Meet your DJ for a much better party!
When I read that people are not meeting up, I’m a little sad and also wonder why not?
This article is written after reading that many Couples are not meeting with their DJ. I realise that not all Wedding Supplier provice Supplier Meetings with potential clients or even their booked clients, but I’ll explain below why I feel it’s essential.
So, why do you really need to meet your DJ (and any other important supplier for your Party)?
The DJ will be responsible for the longest single element of your Party. If we’re talking about your Wedding, no other single aspect of your day will exceed the time the DJ will be working.
On average, the evening DJ will be in attendance from 6pm until midnight, but will usually be leaving at 1am after packing up, so they’ll be in your company for 6 hours, possibly longer.
When I’m providing my Master of Ceremonies service, I’ll typically be at the venue from mid-day until Midnight (over 12 hours once I’ve packed up)
Ok, so with these thoughts in mind, here are my Top 10 Reasons for meeting your DJ for a Better Party
Imagine if you really don’t like the DJ?
You’ll have the DJ potentially annoying you for the next 6 hours.
There! I’ve said it!
We’re all not alike. We all naturally warm to some people, but also have an aversion to others. Sometimes there is no obvious reason for this or perhaps there are more obvious reasons. Regardless of this, you really need to meet them to find out.
You wouldn’t invite people you dislike to your party…. so why take the risk with suppliers?
Luckily, most DJs I know are nice, friendly, normal people. Some even have friends! haha.
Seriously though, it’s worth investing your time to filter out the good, bad and ugly.
So there is a risk the DJ is not really for you, but you will not know until it’s too late.
If you have a Day Job, I will be certain you were hired after a face to face meeting. Very few jobs exist where you’ll be hired on the basis of an email.
Why do so many people exchange a few emails then agree to book without a meeting? I find that potentially worrying.
If they don’t want to meet, what are they hiding?
- Lack of expertise? It’s easy to hide behind a nice website and some well-drafted emails. It’s much harder when it’s face to face.
- They won’t actually be the DJ that attends? Yes, sadly some DJs will keep the date open and take a better paying booking, then find someone else to attend your special day. Terrible behavior, but it does happen.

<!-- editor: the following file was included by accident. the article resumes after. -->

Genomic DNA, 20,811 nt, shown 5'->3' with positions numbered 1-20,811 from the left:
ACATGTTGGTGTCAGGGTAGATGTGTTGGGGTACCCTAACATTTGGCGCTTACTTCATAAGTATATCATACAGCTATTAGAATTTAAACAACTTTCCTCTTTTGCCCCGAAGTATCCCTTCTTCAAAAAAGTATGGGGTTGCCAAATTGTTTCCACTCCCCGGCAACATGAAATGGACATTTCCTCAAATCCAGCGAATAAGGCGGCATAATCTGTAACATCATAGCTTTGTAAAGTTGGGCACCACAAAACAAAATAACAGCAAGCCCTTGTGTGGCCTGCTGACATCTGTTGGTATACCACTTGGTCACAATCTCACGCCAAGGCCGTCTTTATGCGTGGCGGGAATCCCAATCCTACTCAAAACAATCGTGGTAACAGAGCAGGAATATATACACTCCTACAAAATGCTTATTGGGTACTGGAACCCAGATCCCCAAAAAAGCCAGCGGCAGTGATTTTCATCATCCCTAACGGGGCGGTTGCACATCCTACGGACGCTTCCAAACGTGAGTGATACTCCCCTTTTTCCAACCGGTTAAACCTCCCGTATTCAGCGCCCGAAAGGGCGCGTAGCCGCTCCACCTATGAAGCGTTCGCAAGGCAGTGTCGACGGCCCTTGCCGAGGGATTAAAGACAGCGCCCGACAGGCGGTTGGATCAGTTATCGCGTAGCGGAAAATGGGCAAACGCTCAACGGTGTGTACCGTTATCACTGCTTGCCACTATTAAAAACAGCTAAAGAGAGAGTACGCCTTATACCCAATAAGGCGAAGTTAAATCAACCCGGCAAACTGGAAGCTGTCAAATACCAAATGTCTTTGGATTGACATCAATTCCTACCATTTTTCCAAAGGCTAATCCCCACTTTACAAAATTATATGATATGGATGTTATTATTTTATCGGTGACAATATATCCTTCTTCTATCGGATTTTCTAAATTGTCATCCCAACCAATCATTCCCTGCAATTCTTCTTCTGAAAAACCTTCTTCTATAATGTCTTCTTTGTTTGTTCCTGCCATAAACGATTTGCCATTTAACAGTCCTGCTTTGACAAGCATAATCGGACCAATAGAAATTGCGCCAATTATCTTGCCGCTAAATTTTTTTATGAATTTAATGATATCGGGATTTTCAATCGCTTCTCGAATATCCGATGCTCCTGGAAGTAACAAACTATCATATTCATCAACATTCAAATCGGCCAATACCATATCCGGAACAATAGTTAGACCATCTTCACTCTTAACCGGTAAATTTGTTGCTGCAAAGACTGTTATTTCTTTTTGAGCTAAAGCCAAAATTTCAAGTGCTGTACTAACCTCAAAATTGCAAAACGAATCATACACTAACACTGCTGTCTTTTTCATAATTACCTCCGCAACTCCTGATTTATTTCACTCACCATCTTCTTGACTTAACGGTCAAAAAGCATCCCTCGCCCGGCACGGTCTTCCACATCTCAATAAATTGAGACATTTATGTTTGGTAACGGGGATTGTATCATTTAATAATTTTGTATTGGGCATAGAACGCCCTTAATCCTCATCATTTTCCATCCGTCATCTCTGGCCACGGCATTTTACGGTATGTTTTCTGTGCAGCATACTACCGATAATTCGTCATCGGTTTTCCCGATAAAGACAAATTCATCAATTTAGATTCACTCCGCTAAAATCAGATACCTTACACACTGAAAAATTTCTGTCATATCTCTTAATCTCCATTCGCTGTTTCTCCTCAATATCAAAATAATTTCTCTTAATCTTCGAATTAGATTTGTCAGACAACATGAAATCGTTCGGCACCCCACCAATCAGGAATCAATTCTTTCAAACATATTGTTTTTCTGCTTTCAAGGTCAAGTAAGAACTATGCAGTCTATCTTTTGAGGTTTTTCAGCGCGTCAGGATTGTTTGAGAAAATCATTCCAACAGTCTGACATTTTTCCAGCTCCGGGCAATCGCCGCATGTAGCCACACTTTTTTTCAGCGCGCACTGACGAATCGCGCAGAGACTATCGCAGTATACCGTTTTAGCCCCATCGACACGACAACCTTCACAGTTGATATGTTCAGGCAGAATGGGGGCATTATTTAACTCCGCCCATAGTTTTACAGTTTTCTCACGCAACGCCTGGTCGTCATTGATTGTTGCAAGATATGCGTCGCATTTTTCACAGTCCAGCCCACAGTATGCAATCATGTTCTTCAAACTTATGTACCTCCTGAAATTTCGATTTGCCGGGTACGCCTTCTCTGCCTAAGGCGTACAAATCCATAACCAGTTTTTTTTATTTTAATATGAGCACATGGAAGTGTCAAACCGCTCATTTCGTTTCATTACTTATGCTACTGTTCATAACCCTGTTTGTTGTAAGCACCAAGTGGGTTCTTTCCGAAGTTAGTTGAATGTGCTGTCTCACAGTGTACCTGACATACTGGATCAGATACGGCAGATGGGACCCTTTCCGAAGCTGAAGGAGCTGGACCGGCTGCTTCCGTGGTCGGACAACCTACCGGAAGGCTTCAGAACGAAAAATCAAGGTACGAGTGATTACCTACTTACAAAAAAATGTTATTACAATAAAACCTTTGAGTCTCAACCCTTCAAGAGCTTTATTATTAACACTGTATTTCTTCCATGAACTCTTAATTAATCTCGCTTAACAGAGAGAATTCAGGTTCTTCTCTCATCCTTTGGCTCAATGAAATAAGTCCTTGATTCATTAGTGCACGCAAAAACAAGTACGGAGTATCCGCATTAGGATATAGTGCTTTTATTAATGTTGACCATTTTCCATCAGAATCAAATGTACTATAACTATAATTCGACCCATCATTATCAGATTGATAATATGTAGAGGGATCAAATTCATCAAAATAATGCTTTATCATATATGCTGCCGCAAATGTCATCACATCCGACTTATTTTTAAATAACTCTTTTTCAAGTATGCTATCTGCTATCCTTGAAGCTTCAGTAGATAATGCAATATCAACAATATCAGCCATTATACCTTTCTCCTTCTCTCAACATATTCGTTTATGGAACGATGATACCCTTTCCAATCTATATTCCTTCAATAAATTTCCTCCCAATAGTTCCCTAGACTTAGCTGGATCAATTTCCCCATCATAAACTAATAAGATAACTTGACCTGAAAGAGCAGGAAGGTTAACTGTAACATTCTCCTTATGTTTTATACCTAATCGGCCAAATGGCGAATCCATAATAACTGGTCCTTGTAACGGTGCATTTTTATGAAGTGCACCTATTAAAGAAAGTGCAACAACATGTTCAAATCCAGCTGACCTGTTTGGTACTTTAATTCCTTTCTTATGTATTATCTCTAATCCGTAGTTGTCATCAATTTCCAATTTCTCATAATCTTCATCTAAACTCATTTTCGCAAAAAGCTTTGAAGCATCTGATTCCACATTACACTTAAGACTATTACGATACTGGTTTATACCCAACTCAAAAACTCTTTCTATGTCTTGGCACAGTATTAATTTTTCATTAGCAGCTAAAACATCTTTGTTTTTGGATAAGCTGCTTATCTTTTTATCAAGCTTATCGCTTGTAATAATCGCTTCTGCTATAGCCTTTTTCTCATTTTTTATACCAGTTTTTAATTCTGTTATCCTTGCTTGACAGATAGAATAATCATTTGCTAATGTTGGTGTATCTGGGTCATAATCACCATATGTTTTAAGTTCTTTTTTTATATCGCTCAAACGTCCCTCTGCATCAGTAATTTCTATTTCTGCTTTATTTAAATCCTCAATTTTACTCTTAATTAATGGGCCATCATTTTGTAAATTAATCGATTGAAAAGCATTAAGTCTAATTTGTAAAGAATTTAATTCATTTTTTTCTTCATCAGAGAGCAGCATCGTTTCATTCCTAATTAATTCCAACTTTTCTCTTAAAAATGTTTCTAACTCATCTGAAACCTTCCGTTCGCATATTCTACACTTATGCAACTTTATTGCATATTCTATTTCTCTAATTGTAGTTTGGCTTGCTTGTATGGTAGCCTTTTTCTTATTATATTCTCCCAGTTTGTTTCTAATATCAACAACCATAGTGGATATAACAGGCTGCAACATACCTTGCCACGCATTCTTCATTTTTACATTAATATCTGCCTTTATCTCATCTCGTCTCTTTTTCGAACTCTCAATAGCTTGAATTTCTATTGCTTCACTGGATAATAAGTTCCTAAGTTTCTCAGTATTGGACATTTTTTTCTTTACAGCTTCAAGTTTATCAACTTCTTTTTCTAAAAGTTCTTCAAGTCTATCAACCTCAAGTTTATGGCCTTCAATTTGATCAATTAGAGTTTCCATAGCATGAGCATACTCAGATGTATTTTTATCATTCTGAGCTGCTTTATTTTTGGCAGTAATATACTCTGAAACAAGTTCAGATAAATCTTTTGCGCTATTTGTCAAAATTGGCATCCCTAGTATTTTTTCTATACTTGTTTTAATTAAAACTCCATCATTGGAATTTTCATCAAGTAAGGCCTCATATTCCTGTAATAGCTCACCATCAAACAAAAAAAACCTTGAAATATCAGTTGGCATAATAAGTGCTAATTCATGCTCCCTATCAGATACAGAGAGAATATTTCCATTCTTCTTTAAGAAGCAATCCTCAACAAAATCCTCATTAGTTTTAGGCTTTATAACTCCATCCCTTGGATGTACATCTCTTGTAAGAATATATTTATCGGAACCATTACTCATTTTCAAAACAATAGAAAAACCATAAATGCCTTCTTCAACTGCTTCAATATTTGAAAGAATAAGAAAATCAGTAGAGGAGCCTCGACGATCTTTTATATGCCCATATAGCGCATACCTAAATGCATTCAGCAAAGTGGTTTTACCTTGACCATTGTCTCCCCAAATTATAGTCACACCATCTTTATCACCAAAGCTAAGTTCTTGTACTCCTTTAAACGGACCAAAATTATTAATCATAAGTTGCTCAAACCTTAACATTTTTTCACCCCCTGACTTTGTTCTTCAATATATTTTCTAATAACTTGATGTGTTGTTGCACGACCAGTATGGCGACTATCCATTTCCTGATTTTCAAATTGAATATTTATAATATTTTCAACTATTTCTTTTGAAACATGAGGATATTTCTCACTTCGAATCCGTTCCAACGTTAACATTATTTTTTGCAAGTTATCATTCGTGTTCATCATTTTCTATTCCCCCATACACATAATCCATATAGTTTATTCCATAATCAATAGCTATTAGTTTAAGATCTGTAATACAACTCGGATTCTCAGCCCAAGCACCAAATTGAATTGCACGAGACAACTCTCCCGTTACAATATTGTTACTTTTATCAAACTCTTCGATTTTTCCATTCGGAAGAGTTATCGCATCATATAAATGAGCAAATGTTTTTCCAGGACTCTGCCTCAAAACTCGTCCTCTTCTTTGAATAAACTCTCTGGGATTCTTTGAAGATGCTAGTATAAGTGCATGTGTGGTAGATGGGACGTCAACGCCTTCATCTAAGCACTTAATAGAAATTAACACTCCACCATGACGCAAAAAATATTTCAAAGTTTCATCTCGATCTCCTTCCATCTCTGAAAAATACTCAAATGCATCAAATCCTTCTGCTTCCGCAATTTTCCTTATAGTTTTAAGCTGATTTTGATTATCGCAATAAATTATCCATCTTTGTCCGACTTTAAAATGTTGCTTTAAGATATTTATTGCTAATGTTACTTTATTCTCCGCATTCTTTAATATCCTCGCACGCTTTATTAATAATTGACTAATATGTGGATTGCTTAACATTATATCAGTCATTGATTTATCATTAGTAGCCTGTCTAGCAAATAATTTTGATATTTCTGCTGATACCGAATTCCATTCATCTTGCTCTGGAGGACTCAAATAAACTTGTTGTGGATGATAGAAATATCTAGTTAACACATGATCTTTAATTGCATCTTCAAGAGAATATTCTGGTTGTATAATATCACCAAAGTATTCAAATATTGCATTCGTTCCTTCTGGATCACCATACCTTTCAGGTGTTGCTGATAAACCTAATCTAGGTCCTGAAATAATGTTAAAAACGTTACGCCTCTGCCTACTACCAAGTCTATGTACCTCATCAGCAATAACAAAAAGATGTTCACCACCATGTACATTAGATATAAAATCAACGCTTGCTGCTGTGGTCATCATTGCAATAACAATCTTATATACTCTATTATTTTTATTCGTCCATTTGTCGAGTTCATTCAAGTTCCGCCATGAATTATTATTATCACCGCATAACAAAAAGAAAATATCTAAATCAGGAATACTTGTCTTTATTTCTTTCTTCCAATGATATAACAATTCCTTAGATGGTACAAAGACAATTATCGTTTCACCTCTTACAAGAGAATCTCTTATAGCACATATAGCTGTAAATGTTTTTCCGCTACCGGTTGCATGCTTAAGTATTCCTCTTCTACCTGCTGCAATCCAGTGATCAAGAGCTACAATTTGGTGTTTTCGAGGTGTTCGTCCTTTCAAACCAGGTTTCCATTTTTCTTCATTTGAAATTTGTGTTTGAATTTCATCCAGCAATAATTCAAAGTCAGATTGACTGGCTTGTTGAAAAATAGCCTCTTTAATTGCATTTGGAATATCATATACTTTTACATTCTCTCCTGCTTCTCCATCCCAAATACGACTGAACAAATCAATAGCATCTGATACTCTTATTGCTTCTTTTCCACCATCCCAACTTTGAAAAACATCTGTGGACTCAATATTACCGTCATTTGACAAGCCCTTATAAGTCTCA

- It’ll cost them too much money? Fuel and Time eats into their profits at the expense of your party.
- They’re not that interested? The party you’ve been planning for months or years may just mean nothing to them. It’s a bit of income and the less they do the better (for them)
- They don’t value the meeting. After all, they can worry about the details on the night and hope for the best.
You can ask them direct questions.
- Put them on the spot! There are lots of examples of “questions to ask your DJ”. I personally enjoy these and it’s a very easy way to show I’m prepared, responsible and savvy. A good DJ will be able to think on their feet.
- If they are out of their comfort zone, will be DJ be honest? It’s actually ok if they explain they don’t know much Bhangra if you just want a few tracks, you’ll be able to help with some suggestions. This is far better than them guessing. I’d want to work with Honest suppliers and so should you.
Honesty works well for everyone so hiding lack of experience is something to be concerned about.
- If they are obviously lying, what else are they lying about?
- An experienced DJ will be used to questions and will be able to give confident replies and advice at the same time. You’ll be getting some free advice!
They can draw off previous, similar parties.
- You may want a cool funky house set, or perhaps 30mins of Metal, or you’re aching for all the party cheese. Can the DJ describe other parties? Perhaps they’ll be able to show you photos or videos.
- They may know the venue and give you instant confidence that they’re used to similar parties. If they are used to budget village halls and pubs, they may not be really prepared for the local Manor House.
- They may personally specialise in the music you want to hear. How great would that be to find out? Think how relaxed you’ll be when you know they’re on exactly the same wavelength.
You can cover the timing in detail.